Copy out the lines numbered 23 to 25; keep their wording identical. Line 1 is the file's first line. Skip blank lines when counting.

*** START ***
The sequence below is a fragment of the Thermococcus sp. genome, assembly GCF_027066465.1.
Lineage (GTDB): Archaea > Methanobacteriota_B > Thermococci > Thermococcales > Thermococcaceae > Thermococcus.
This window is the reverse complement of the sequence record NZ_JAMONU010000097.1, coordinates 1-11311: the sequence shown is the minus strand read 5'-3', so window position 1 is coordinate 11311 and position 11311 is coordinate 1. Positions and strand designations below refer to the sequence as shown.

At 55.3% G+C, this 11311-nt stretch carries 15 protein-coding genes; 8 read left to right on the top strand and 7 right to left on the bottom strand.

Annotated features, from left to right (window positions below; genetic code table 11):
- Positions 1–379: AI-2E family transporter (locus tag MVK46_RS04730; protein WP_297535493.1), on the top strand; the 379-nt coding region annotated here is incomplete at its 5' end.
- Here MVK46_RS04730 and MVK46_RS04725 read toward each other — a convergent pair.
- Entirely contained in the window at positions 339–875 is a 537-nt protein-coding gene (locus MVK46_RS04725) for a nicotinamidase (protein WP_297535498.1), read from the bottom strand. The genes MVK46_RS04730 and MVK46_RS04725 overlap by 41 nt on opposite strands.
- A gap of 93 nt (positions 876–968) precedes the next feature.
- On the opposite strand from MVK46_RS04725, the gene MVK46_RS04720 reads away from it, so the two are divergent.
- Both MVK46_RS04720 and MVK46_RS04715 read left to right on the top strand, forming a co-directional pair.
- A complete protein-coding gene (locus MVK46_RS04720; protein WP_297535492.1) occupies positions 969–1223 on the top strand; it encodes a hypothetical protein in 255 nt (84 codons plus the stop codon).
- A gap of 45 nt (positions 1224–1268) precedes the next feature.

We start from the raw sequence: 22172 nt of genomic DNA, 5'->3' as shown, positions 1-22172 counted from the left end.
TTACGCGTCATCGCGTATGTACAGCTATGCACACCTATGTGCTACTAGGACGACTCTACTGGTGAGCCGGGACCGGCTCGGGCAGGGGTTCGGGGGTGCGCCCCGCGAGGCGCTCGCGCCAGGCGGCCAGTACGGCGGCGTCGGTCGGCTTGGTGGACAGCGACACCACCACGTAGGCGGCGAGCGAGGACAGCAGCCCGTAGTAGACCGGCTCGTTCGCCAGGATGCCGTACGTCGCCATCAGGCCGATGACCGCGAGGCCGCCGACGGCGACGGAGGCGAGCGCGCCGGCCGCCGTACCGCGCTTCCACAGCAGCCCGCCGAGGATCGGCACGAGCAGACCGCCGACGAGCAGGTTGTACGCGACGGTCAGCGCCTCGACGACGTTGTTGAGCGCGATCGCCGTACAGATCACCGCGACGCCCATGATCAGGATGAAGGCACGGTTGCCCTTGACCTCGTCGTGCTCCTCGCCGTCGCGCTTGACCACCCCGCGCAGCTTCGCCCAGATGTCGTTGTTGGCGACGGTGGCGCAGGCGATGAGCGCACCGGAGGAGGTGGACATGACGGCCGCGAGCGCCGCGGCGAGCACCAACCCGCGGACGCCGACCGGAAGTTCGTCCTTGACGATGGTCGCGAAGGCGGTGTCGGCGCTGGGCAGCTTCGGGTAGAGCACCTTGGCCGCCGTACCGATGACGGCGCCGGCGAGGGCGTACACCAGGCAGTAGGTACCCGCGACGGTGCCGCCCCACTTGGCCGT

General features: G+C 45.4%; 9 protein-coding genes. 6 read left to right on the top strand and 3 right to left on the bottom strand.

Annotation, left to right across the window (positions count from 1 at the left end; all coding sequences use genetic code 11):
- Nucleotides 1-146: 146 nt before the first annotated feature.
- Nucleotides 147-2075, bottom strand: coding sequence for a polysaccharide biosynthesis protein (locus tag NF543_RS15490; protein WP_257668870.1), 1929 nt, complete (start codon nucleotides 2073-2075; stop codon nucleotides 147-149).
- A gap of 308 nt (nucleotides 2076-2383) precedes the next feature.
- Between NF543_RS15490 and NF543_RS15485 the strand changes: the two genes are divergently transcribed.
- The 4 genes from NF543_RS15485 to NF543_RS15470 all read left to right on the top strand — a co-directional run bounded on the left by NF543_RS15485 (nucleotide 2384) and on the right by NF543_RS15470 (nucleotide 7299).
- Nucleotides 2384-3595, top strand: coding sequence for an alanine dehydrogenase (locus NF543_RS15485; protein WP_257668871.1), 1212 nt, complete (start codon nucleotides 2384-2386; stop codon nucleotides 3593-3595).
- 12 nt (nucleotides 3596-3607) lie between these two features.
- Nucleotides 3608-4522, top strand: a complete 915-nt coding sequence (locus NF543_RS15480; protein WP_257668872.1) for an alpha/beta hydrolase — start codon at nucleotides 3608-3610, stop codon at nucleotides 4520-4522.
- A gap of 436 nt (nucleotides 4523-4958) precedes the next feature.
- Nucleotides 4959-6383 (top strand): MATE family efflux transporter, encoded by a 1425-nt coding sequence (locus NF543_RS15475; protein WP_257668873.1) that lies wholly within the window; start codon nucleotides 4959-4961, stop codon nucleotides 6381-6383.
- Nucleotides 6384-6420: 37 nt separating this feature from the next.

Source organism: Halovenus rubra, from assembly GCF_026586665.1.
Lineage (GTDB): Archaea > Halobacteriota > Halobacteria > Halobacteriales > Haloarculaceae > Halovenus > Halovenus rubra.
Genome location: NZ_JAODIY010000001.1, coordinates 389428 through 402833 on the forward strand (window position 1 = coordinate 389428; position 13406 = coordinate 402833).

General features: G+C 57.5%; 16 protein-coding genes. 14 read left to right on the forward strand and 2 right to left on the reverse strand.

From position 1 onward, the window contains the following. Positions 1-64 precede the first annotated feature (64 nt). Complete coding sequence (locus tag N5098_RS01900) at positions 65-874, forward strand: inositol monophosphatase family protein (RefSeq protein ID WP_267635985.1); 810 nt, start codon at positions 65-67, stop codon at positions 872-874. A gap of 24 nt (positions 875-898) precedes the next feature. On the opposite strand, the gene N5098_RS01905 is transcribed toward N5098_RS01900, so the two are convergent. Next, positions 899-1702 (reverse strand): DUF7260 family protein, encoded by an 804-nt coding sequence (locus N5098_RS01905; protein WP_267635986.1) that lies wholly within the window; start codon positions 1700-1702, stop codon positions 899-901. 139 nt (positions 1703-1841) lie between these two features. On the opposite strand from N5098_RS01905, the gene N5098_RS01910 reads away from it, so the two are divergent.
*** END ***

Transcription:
- Nucleotides 2384-3595, top strand: coding sequence for an alanine dehydrogenase (locus NF543_RS15485; protein WP_257668871.1), 1212 nt, complete (start codon nucleotides 2384-2386; stop codon nucleotides 3593-3595).
- 12 nt (nucleotides 3596-3607) lie between these two features.
- Nucleotides 3608-4522, top strand: a complete 915-nt coding sequence (locus NF543_RS15480; protein WP_257668872.1) for an alpha/beta hydrolase — start codon at nucleotides 3608-3610, stop codon at nucleotides 4520-4522.